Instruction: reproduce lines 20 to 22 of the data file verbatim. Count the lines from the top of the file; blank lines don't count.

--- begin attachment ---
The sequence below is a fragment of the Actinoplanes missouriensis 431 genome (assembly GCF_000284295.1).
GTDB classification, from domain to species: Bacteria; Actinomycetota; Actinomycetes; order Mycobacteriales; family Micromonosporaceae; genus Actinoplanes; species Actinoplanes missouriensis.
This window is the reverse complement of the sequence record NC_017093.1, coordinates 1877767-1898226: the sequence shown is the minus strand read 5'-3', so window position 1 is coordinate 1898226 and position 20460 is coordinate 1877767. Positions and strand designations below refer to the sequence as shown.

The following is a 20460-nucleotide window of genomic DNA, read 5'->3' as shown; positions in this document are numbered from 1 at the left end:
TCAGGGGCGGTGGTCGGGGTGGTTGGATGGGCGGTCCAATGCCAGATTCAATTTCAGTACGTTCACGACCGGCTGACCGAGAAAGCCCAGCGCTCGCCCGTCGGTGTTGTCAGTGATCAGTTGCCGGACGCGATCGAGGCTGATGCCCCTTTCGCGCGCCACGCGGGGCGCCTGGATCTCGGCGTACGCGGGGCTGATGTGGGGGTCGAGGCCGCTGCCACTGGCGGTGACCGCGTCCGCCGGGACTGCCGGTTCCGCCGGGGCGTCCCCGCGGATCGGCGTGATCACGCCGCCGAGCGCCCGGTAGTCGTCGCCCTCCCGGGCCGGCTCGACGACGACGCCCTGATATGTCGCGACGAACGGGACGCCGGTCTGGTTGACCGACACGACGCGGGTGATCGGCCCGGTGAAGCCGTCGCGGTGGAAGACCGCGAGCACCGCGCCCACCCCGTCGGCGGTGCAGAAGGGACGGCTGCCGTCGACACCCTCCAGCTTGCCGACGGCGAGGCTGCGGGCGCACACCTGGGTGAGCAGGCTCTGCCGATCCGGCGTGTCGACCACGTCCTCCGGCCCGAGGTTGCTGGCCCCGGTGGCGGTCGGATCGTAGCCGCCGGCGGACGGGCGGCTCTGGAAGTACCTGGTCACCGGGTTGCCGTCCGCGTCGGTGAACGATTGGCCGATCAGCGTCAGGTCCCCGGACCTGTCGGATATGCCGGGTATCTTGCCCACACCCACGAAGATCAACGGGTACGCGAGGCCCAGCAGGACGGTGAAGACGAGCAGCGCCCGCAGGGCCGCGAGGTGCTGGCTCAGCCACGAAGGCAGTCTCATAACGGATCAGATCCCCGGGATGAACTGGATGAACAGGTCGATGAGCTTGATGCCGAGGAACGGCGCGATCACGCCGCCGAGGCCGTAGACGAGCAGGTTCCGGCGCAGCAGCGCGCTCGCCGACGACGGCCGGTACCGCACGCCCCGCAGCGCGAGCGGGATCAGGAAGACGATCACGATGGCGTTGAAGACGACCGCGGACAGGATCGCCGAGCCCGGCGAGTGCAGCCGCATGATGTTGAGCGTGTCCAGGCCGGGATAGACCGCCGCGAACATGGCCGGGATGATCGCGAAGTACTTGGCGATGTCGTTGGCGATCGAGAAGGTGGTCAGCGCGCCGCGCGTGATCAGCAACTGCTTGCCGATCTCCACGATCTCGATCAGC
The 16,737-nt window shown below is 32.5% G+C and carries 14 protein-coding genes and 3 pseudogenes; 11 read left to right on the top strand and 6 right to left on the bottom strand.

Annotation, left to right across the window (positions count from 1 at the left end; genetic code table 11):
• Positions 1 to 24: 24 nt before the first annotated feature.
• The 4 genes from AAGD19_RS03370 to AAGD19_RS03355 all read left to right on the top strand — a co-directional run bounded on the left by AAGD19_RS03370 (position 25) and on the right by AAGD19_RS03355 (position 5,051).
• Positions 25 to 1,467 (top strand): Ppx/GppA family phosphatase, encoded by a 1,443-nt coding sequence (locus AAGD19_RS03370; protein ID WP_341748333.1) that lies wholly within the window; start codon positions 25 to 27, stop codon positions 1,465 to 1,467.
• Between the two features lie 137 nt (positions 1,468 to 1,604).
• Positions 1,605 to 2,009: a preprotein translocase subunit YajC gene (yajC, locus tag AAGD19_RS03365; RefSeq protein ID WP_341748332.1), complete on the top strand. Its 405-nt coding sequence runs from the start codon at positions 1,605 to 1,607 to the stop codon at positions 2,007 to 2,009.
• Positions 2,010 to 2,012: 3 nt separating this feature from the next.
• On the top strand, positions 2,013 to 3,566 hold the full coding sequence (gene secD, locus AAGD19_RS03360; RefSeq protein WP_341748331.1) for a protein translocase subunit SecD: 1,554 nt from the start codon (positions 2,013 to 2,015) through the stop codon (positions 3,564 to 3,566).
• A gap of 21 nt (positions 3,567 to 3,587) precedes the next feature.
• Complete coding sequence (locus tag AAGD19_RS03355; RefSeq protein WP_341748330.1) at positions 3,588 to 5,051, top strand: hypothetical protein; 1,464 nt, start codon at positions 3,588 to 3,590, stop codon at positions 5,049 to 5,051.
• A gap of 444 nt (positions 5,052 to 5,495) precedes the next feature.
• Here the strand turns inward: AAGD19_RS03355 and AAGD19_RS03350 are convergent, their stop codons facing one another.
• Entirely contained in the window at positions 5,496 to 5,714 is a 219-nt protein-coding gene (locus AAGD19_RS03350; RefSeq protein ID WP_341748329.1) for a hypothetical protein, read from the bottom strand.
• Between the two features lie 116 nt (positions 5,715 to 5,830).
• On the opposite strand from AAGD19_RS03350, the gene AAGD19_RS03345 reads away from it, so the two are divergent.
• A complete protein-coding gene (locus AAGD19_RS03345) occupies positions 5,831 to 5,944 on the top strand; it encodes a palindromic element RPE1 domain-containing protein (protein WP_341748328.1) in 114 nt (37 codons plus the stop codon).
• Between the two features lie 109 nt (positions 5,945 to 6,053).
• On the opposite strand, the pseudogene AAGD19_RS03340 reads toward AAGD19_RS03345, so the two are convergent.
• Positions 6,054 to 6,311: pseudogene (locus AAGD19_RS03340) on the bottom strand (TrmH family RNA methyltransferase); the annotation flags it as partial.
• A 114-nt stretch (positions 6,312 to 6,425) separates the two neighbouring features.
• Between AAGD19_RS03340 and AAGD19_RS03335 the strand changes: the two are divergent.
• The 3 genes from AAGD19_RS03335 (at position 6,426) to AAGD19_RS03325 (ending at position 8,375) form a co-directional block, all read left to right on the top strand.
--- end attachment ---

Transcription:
• Between the two features lie 116 nt (positions 5,715 to 5,830).
• On the opposite strand from AAGD19_RS03350, the gene AAGD19_RS03345 reads away from it, so the two are divergent.
• A complete protein-coding gene (locus AAGD19_RS03345) occupies positions 5,831 to 5,944 on the top strand; it encodes a palindromic element RPE1 domain-containing protein (protein WP_341748328.1) in 114 nt (37 codons plus the stop codon).